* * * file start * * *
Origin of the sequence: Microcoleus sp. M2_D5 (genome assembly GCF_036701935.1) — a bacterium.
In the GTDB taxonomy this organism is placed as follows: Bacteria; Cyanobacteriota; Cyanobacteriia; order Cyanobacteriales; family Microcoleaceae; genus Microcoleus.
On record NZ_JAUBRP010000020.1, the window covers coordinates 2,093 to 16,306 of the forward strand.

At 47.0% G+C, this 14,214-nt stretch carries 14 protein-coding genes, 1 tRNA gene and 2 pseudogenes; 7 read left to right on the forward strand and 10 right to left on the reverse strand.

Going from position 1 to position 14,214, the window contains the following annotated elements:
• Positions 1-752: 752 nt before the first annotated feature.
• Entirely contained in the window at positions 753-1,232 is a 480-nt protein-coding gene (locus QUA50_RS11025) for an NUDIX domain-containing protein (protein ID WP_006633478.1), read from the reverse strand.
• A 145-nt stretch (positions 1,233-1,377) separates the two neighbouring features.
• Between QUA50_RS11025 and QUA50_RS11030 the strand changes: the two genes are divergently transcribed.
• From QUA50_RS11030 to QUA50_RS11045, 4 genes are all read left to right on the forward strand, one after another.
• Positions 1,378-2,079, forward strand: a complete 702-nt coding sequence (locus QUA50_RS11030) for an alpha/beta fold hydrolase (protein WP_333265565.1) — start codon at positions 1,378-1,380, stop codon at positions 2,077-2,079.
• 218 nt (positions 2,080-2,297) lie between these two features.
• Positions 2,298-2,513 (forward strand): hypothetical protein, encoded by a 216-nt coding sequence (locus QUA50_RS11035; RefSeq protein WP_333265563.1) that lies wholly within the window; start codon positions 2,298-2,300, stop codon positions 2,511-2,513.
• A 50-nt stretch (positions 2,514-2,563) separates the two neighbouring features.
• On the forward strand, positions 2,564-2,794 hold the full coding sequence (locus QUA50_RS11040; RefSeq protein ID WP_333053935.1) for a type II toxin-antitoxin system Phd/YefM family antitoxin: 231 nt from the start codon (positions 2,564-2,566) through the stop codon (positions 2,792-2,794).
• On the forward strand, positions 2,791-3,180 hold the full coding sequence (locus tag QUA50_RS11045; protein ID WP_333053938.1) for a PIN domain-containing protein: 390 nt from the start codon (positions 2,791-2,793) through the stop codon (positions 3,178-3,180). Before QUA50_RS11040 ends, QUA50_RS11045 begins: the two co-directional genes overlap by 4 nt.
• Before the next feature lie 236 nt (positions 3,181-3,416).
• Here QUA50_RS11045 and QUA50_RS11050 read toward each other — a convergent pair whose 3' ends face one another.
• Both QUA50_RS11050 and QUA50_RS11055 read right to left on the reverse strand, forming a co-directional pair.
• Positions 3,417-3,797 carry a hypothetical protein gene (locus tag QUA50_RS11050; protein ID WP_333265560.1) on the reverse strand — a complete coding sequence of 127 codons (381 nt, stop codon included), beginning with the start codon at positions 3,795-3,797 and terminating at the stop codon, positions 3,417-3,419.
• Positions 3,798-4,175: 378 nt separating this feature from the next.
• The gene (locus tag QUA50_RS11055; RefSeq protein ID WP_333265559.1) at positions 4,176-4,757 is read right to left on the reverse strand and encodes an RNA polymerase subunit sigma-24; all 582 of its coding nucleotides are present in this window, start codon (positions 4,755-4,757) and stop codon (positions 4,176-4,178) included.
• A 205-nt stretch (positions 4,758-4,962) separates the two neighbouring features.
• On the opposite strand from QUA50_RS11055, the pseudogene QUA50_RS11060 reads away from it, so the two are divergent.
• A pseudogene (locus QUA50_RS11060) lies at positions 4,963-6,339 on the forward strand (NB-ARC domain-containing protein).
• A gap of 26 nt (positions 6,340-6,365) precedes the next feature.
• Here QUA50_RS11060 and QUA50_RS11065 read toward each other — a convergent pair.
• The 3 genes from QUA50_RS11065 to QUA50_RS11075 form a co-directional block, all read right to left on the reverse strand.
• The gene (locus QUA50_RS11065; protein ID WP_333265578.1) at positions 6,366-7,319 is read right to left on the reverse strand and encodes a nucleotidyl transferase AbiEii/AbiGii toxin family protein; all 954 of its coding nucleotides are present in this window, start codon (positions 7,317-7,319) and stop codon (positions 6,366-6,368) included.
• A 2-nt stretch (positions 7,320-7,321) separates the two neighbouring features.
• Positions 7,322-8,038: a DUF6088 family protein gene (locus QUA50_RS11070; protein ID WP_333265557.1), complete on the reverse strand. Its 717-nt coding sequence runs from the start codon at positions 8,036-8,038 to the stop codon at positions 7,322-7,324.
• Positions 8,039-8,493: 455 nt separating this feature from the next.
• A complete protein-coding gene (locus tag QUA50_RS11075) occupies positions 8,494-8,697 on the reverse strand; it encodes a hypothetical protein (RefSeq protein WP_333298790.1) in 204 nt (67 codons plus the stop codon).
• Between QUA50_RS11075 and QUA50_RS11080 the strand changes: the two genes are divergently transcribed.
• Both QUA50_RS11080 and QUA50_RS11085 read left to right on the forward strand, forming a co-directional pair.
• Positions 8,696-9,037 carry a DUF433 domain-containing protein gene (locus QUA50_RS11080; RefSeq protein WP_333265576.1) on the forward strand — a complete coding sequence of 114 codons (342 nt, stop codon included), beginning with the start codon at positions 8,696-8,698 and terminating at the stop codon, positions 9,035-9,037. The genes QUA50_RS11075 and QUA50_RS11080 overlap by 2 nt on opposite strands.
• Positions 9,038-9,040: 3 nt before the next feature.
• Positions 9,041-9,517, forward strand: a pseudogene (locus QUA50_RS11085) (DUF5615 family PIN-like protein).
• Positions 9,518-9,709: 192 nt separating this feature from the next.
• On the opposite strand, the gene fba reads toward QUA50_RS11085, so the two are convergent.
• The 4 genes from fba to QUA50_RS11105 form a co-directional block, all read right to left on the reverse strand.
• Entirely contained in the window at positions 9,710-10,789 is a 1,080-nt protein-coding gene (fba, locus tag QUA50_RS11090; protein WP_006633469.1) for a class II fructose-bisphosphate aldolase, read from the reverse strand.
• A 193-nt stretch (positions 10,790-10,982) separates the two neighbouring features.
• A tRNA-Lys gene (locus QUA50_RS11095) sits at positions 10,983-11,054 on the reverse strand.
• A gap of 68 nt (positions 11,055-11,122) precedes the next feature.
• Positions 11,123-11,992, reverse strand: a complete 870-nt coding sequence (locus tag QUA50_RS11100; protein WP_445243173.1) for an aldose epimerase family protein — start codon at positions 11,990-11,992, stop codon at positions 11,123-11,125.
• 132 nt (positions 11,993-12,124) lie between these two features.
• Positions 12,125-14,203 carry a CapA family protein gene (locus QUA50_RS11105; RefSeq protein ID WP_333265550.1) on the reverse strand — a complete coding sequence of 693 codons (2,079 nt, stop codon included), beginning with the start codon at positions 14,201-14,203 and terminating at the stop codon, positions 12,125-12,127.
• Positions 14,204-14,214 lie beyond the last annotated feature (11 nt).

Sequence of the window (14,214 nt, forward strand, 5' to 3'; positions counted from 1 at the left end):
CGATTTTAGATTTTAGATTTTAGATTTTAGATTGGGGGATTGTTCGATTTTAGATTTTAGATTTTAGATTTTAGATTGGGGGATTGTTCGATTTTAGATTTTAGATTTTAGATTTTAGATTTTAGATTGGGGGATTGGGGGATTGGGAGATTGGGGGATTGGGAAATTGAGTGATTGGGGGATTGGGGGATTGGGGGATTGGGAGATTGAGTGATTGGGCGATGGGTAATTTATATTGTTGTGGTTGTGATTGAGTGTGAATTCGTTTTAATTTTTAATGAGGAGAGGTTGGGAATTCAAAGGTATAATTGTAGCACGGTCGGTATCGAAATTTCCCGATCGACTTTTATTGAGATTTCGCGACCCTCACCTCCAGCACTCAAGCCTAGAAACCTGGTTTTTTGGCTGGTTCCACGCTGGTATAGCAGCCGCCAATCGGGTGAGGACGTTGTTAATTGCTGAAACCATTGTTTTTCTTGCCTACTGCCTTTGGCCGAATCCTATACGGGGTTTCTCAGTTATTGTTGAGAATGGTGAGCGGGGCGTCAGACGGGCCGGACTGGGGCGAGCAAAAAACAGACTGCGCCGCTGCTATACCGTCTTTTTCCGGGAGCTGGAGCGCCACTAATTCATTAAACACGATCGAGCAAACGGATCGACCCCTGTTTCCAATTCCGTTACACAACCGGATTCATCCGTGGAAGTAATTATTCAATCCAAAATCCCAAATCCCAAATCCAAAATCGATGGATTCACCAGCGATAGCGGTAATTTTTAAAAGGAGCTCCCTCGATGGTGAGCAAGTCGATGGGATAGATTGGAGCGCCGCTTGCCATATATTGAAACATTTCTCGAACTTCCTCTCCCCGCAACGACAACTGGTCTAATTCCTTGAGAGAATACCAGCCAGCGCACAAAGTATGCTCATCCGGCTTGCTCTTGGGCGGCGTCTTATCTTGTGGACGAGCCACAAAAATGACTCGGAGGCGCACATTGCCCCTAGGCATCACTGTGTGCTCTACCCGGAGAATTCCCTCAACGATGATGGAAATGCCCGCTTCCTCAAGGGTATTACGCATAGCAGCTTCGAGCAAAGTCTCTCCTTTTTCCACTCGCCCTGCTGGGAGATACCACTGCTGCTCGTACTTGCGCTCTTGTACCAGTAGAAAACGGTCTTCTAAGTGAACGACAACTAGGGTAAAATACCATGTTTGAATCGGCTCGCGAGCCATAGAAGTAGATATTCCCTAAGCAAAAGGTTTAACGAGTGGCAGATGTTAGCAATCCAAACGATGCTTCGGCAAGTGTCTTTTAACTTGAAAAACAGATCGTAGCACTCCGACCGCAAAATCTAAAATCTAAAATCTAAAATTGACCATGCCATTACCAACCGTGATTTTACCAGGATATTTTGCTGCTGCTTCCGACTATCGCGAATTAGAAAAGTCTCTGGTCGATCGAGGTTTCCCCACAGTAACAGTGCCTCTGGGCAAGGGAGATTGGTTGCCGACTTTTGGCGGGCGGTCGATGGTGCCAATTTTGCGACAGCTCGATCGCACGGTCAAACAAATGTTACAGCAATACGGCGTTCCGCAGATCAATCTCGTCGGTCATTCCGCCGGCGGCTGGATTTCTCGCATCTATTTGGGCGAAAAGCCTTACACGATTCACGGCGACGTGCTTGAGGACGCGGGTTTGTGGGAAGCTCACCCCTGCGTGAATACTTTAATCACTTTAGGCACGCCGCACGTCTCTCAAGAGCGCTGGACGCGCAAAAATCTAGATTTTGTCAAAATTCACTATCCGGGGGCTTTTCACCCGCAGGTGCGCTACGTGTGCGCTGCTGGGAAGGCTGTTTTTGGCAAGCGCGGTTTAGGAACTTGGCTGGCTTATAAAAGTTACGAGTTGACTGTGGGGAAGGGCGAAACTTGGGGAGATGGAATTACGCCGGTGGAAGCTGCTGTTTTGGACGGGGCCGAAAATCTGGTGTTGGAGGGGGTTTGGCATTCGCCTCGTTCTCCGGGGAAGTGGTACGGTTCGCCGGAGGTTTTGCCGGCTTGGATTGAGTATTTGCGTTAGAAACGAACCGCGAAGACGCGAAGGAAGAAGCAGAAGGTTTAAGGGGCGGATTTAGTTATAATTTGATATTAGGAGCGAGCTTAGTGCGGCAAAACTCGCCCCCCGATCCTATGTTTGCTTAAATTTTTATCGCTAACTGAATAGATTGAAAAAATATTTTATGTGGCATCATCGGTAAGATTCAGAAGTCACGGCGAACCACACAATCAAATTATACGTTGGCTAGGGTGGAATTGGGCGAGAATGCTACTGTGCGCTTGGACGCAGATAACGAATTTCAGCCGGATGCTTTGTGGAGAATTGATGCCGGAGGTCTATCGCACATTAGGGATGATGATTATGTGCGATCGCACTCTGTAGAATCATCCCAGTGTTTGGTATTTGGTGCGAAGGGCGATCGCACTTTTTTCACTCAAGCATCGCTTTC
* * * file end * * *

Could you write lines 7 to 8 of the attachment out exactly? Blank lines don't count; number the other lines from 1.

• Entirely contained in the window at positions 753-1,232 is a 480-nt protein-coding gene (locus QUA50_RS11025) for an NUDIX domain-containing protein (protein ID WP_006633478.1), read from the reverse strand.
• A 145-nt stretch (positions 1,233-1,377) separates the two neighbouring features.